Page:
NASHVILLE - There is little need for an elite-level closer on a rebuilding team. That philosophy led the Phillies on Wednesday night to trade Ken Giles to the Houston Astros.
According to MLB.com, the Phillies traded Giles for Brett Oberholtzer; Vincent Velasquez; a minor leaguer, Derek Fisher; and a player to be named. The deal is pending physicals.
The rebuilding Phillies will likely lose more often than they win next season, which makes a player such as Giles expendable. They were able to flip a closer for multiple young pitchers. First-year general manager Matt Klentak has repeatedly said that he wants to "augment" the team's pitching depth.
The Phillies will now have to find a reliable closer - just like Giles - in time for when their rebuilding project yields winning results. One of those options could be minor-league righthanders Edubray Ramos or Jimmy Cordero.
Velasquez, a righthander, matches a mid-80s slider with a mid-90s fastball. The 23-year-old reached the majors in June, finishing his rookie season with a 4.37 ERA in 552/3 innings. He broke in as a starter but was shuffled to the bullpen after seven starts when the Astros acquired Scott Kazmir. Houston drafted him in the second round in 2010. Velasquez missed all of 2011 after undergoing Tommy John surgery. He spent most of his time in the minors as a starter, which is what the Phillies likely consider him to be.
Oberholtzer, a Delaware native, started 42 games over the last three seasons. He had a 4.46 ERA in eight starts last season. The 26-year-old lefthander struck out 27 batters and walked 17 in 381/3 innings. He spent the season's final two months in triple A.
Fisher is an outfield prospect from Western Pennsylvania.
Giles became the Phillies closer in July, when the team traded Jonathan Papelbon to Washington. His first save came in Toronto and the final out was a fly ball to the warning track. Giles, 25, finished the season with 15 saves. He struck out 87 batters and walked 25 in 70 innings. His blazing fastball and intense demeanor made him a perfect fit for the stress of the ninth inning.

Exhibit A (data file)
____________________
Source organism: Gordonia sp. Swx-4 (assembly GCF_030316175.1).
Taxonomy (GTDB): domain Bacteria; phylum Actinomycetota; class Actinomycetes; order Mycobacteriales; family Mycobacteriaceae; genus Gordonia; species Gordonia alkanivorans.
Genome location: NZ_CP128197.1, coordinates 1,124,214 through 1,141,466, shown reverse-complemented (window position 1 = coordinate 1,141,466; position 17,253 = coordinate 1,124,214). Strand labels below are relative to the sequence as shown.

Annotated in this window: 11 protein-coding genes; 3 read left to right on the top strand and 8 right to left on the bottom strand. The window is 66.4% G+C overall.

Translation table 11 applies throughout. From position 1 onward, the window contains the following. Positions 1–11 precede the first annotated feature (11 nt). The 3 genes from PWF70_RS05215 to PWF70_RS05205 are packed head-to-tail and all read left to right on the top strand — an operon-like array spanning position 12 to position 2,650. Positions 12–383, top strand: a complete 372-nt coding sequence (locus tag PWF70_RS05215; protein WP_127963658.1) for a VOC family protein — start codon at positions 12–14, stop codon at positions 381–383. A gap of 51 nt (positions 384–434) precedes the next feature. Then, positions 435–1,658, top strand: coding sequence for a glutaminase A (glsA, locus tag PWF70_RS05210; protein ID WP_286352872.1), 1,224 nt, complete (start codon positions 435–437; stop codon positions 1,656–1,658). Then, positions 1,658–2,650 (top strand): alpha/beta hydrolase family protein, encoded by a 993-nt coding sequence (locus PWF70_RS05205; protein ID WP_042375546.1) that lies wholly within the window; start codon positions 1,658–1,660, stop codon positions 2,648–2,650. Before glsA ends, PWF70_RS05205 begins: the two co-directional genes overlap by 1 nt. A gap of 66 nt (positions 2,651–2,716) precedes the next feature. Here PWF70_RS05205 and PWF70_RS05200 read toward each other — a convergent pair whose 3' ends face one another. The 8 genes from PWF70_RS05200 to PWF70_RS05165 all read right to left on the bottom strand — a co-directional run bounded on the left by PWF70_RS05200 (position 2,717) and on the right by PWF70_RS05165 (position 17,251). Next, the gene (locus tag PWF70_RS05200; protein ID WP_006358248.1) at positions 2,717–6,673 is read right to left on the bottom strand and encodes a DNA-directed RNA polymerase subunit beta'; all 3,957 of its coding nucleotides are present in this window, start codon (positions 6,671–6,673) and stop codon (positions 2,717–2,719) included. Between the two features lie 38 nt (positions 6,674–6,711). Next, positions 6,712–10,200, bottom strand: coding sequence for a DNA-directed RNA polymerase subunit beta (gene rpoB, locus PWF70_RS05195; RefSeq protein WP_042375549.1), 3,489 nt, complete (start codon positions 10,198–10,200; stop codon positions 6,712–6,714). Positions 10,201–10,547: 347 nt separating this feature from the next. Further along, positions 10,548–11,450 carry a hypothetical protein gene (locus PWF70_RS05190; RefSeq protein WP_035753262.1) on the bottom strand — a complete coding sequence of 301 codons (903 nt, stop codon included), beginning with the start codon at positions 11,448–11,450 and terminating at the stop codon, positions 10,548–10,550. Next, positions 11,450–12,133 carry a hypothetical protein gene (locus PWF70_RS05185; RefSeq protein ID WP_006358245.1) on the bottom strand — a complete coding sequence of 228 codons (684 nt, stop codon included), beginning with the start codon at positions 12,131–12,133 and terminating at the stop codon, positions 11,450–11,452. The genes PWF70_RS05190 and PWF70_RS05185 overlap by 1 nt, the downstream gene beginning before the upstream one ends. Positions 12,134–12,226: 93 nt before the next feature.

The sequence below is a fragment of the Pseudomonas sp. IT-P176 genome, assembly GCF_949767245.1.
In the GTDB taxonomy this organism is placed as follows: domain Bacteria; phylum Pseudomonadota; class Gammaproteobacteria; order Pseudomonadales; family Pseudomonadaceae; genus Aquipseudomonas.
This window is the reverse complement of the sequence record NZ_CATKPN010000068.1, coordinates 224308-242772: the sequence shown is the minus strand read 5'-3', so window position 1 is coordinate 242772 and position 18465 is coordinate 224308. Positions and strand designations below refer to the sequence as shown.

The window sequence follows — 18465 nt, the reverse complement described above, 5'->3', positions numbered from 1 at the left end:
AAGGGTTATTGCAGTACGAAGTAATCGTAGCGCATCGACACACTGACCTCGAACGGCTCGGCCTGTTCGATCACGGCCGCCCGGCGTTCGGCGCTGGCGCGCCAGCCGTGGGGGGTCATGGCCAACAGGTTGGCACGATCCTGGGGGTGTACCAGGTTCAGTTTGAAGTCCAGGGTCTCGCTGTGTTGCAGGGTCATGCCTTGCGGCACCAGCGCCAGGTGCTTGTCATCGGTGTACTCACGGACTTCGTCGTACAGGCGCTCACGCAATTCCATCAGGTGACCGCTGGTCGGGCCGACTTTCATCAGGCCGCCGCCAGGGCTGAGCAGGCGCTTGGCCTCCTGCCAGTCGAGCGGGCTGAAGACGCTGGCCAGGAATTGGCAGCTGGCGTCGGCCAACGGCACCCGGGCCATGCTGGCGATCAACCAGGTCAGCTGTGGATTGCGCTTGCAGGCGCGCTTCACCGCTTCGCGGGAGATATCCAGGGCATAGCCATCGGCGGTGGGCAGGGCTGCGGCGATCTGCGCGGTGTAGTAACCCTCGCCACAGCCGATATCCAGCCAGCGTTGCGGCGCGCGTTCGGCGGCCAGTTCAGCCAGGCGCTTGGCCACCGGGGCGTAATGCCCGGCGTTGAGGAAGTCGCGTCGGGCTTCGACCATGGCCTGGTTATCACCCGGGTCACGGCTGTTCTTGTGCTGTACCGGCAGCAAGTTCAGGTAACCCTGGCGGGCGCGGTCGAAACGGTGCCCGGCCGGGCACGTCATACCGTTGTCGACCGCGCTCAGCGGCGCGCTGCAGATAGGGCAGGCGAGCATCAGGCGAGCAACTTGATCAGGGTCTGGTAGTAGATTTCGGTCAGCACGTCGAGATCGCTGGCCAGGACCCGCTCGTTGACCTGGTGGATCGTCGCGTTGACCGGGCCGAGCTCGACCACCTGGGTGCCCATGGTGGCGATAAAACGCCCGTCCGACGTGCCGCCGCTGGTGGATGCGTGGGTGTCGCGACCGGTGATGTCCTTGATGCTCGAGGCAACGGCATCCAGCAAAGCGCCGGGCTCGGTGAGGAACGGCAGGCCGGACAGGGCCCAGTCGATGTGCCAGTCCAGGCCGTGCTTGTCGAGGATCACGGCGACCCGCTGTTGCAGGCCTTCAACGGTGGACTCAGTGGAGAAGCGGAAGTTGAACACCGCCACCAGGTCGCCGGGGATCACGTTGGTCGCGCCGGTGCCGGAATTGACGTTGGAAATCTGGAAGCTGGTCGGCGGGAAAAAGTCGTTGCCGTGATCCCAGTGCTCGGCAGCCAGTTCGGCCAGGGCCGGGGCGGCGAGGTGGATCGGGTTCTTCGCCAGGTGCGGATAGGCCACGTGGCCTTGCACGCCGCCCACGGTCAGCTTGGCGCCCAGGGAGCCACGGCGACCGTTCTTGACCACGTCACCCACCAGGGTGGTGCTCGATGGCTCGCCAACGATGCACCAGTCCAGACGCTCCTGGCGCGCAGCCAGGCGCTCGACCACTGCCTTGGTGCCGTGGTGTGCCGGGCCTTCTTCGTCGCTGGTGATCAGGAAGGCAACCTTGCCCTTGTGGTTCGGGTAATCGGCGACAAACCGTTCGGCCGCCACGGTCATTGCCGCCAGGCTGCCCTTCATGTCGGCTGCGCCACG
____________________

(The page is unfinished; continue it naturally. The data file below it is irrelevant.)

"Once he got past that original performance, he knew he 'was the guy.' For that role, you've got to have that kind of mentality," manager Pete Mackanin said.
Giles' replacement with the Phillies may have been acquired on Wednesday morning. The Phillies made their first move of the winter meetings by signing righthander David Hernandez to a one-year contract. The deal, according to Yahoo Sports, is worth $3.9 million and includes incentives based on how many games Hernandez finishes.
The 30-year-old returned last June after missing all of 2014 because of Tommy John surgery. Hernandez, who spent his last four seasons with Arizona, finished the year with a 4.28 ERA in 332/3 innings. Most of his outings were in the seventh inning or later.
Hernandez seemed to improve toward the end of the year, and his elbow became further removed from surgery. He allowed three earned runs in his final 101/3 innings. The pitcher recorded scoreless appearances in 10 of his final 12 games.
"Throughout the last couple of months, we've been adding a lot of depth to our bullpen. Many of those players don't come with a lot of experience," Klentak said. "So we wanted to make sure that we added at least one player who added a lot of experience who could help to pitch in the late part of the game. David, during his time in Arizona, was one of the better setup men in baseball."
It is unclear whether Giles will assume the closer's role in Houston. The Astros signed Luke Gregerson last December to a three-year contract. The 31-year-old righthander converted 31 of his 36 save chances last season. He struck out 59 batters and walked 10 in 61 innings.
No matter how they split the duties, the Astros should have a formidable late-inning pair with Giles and Gregerson. Giles may not be closing games, but it is certain he will get the chance to showcase his ability in meaningful situations.
Ken Giles (age 25)
2015: 6-3, 1.80 ERA, 15 SVs, 87 SOs, 25 BBs
Vincent Velasquez (age 23)
2015: 1-1, 4.37 ERA, 58 SOs, 21 BBs
Brett Oberholtzer (age 26)
2015: 2-2, 4.46 ERA, 27 SOs, 17 BBs
Derek Fisher (age 21)
2015 (High A): .262 BA, .471 SLG, 16 HRs, 63 RBIs, 23 SBs
A player to be named